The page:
Mindmapping is a type of activity that allows students to work individually or collaborate with others to brainstorm and organize their thoughts on a topic. By participating in these activities, students are breaking out of a passive learning state and actively engaging with classmates and materials to form deeper connections with the content.
Mindmapping activities can be implemented to not only increase collaboration and active student engagement in a class, but to engage higher order thinking skills and to allow students to visually make connections between ideas.
For instructors, mindmapping allows for a view into students’ organizational thoughts behind how ideas are connected to one another and shows where feedback may be needed to redirect or frame topics in an alternative way. Students, on the other hand, can collaborate to produce maps of different concepts and ideas while gaining important insights from each other.
These activities are generally used as metacognitive tools at the beginning of a project or as a stand-alone assignment for students to connect prior knowledge to a topic they are learning; however, they can also be used as categorization assignment. Students can be separated into pairs or small groups to facilitate participation by all, or they can complete the concept map individually and share with classmates. Concept maps can be created using hard copy drawings or online using Google Jamboard where students can work collaboratively to form connections and organize their thoughts.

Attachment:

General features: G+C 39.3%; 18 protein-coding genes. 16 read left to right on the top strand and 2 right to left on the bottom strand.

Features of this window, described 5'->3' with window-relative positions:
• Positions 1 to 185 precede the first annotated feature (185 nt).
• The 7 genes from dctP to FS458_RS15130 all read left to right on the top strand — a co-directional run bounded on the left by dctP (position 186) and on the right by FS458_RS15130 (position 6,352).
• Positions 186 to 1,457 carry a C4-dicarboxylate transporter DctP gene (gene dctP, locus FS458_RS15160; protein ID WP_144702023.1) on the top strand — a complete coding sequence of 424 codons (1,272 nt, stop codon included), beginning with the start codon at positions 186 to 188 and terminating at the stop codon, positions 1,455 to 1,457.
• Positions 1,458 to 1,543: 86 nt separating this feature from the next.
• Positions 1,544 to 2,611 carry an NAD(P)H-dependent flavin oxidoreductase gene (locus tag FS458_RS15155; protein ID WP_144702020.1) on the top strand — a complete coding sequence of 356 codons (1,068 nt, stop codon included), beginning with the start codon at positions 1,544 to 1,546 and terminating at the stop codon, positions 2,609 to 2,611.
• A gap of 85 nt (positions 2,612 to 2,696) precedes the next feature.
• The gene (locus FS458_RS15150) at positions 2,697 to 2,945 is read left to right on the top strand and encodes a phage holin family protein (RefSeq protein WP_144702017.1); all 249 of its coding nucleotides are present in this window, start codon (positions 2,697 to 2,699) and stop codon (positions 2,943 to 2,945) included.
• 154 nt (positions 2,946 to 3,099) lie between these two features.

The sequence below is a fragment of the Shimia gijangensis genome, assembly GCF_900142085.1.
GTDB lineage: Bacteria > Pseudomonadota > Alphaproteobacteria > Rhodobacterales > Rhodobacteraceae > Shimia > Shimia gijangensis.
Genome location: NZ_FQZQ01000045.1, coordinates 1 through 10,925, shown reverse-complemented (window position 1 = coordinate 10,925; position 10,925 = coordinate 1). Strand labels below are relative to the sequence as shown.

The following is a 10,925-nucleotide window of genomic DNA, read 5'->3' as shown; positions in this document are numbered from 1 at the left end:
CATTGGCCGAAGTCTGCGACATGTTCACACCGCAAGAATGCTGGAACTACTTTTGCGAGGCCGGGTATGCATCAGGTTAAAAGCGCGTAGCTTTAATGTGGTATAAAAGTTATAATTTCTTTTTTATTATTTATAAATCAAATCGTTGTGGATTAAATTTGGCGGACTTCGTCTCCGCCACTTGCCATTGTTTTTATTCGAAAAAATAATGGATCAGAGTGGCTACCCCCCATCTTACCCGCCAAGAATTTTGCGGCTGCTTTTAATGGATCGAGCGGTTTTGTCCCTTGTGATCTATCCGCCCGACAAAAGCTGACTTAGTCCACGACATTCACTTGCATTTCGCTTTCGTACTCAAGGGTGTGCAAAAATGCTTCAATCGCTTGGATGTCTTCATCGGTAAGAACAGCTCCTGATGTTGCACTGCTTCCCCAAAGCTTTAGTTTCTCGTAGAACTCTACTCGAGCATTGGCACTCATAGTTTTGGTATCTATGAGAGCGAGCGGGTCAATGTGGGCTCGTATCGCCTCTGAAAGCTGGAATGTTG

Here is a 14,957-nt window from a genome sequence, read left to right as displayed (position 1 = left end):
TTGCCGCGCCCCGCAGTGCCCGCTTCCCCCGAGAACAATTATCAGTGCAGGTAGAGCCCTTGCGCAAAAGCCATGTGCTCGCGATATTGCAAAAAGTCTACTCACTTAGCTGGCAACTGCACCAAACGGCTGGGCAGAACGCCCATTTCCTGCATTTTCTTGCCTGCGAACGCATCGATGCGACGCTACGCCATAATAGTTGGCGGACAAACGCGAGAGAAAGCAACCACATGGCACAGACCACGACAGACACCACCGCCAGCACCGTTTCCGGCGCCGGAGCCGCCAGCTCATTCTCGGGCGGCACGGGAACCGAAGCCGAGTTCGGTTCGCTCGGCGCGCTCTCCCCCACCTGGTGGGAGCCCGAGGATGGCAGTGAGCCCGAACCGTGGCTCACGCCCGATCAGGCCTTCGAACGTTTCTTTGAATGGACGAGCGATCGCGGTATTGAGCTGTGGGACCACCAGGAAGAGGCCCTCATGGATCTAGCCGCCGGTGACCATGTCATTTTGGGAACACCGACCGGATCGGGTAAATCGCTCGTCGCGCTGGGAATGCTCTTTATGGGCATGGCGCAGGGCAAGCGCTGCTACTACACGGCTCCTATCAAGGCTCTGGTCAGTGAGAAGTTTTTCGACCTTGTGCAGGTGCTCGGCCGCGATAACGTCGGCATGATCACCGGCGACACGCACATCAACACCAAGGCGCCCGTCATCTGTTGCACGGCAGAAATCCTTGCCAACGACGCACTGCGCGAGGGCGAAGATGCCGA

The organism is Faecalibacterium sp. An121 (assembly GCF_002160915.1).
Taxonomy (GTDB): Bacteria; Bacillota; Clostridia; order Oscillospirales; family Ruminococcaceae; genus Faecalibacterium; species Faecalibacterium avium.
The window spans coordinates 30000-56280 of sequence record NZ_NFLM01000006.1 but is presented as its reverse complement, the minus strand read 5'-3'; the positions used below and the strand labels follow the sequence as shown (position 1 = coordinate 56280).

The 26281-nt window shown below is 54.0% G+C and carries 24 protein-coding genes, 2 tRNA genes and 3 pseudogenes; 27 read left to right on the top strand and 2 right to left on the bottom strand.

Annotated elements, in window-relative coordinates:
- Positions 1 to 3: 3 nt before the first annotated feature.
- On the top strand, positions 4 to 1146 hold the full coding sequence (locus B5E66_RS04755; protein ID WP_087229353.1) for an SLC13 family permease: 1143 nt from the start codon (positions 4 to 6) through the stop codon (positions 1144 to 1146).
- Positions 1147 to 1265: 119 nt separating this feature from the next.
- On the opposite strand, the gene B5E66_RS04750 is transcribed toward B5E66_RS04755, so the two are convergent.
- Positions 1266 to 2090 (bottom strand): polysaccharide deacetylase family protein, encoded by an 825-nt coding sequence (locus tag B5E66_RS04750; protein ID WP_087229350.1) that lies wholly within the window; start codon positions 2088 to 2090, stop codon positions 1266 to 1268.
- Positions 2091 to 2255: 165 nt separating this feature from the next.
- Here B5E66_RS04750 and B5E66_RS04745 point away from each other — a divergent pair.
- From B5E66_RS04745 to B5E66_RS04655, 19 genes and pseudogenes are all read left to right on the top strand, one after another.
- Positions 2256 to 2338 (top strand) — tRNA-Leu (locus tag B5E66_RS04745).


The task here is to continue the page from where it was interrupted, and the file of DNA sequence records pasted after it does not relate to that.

For high enrollment courses, it may be easiest to make the assignments complete/incomplete; however, this type of grading does not provide substantial feedback for students. In this case, it may be helpful to share an exemplar mindmap and share some general feedback. An alternative is to have students review each other’s work through a peer review discussion. If some amount of grading is possible, consider assigning a concept map assignment to students in small groups, and have each group submit one product to reduce the number of items to grade.
Dr. Alyson Young and David Dillon, ANT4462: Culture and Medicine, Enrollment: 100+
Students complete a concept map individually displaying how societal factors impact different health topics. After creating a mindmap by drawing the diagram on paper, students then create a short presentation in VoiceThread that introduces themself to their group members and allows each student to talk through their diagram. Afterwards, students view their groupmates’ presentations and provide feedback.
Students are graded based on their Voicethread presentation and interaction. In the presentation the student must show that all required content has been included within their concept map, and their presentation must follow the requirements set forth in the assignment rubric.